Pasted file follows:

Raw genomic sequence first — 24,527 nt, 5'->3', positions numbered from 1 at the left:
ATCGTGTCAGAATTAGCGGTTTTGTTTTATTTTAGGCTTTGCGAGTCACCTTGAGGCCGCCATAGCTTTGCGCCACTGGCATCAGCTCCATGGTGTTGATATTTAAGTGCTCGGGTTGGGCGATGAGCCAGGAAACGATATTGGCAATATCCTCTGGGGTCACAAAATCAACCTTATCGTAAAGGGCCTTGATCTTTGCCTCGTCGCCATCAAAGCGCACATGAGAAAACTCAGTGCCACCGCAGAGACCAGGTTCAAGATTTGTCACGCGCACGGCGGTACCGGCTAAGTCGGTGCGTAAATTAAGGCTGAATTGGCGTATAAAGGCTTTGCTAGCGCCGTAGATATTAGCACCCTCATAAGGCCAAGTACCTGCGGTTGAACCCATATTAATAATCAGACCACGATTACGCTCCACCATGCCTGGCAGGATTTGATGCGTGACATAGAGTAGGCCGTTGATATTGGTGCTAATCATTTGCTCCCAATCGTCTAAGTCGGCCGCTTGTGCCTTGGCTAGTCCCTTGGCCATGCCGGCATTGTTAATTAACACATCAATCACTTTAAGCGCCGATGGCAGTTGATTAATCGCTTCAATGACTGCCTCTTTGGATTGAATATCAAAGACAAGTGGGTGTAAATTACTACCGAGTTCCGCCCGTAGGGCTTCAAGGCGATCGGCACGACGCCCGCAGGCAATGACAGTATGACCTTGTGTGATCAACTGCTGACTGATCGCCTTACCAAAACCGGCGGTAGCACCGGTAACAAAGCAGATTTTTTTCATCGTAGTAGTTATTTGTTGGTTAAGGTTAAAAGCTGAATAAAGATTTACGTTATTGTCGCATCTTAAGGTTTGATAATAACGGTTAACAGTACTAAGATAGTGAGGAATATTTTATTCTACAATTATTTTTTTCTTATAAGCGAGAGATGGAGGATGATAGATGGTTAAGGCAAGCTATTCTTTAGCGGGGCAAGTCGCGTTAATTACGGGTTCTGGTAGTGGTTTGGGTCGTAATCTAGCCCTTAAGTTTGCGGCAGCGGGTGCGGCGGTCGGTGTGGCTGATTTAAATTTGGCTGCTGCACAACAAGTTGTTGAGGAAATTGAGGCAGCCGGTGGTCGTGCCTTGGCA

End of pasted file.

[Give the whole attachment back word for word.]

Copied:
Raw genomic sequence first — 24,527 nt, 5'->3', positions numbered from 1 at the left:
ATCGTGTCAGAATTAGCGGTTTTGTTTTATTTTAGGCTTTGCGAGTCACCTTGAGGCCGCCATAGCTTTGCGCCACTGGCATCAGCTCCATGGTGTTGATATTTAAGTGCTCGGGTTGGGCGATGAGCCAGGAAACGATATTGGCAATATCCTCTGGGGTCACAAAATCAACCTTATCGTAAAGGGCCTTGATCTTTGCCTCGTCGCCATCAAAGCGCACATGAGAAAACTCAGTGCCACCGCAGAGACCAGGTTCAAGATTTGTCACGCGCACGGCGGTACCGGCTAAGTCGGTGCGTAAATTAAGGCTGAATTGGCGTATAAAGGCTTTGCTAGCGCCGTAGATATTAGCACCCTCATAAGGCCAAGTACCTGCGGTTGAACCCATATTAATAATCAGACCACGATTACGCTCCACCATGCCTGGCAGGATTTGATGCGTGACATAGAGTAGGCCGTTGATATTGGTGCTAATCATTTGCTCCCAATCGTCTAAGTCGGCCGCTTGTGCCTTGGCTAGTCCCTTGGCCATGCCGGCATTGTTAATTAACACATCAATCACTTTAAGCGCCGATGGCAGTTGATTAATCGCTTCAATGACTGCCTCTTTGGATTGAATATCAAAGACAAGTGGGTGTAAATTACTACCGAGTTCCGCCCGTAGGGCTTCAAGGCGATCGGCACGACGCCCGCAGGCAATGACAGTATGACCTTGTGTGATCAACTGCTGACTGATCGCCTTACCAAAACCGGCGGTAGCACCGGTAACAAAGCAGATTTTTTTCATCGTAGTAGTTATTTGTTGGTTAAGGTTAAAAGCTGAATAAAGATTTACGTTATTGTCGCATCTTAAGGTTTGATAATAACGGTTAACAGTACTAAGATAGTGAGGAATATTTTATTCTACAATTATTTTTTTCTTATAAGCGAGAGATGGAGGATGATAGATGGTTAAGGCAAGCTATTCTTTAGCGGGGCAAGTCGCGTTAATTACGGGTTCTGGTAGTGGTTTGGGTCGTAATCTAGCCCTTAAGTTTGCGGCAGCGGGTGCGGCGGTCGGTGTGGCTGATTTAAATTTGGCTGCTGCACAACAAGTTGTTGAGGAAATTGAGGCAGCCGGTGGTCGTGCCTTGGCA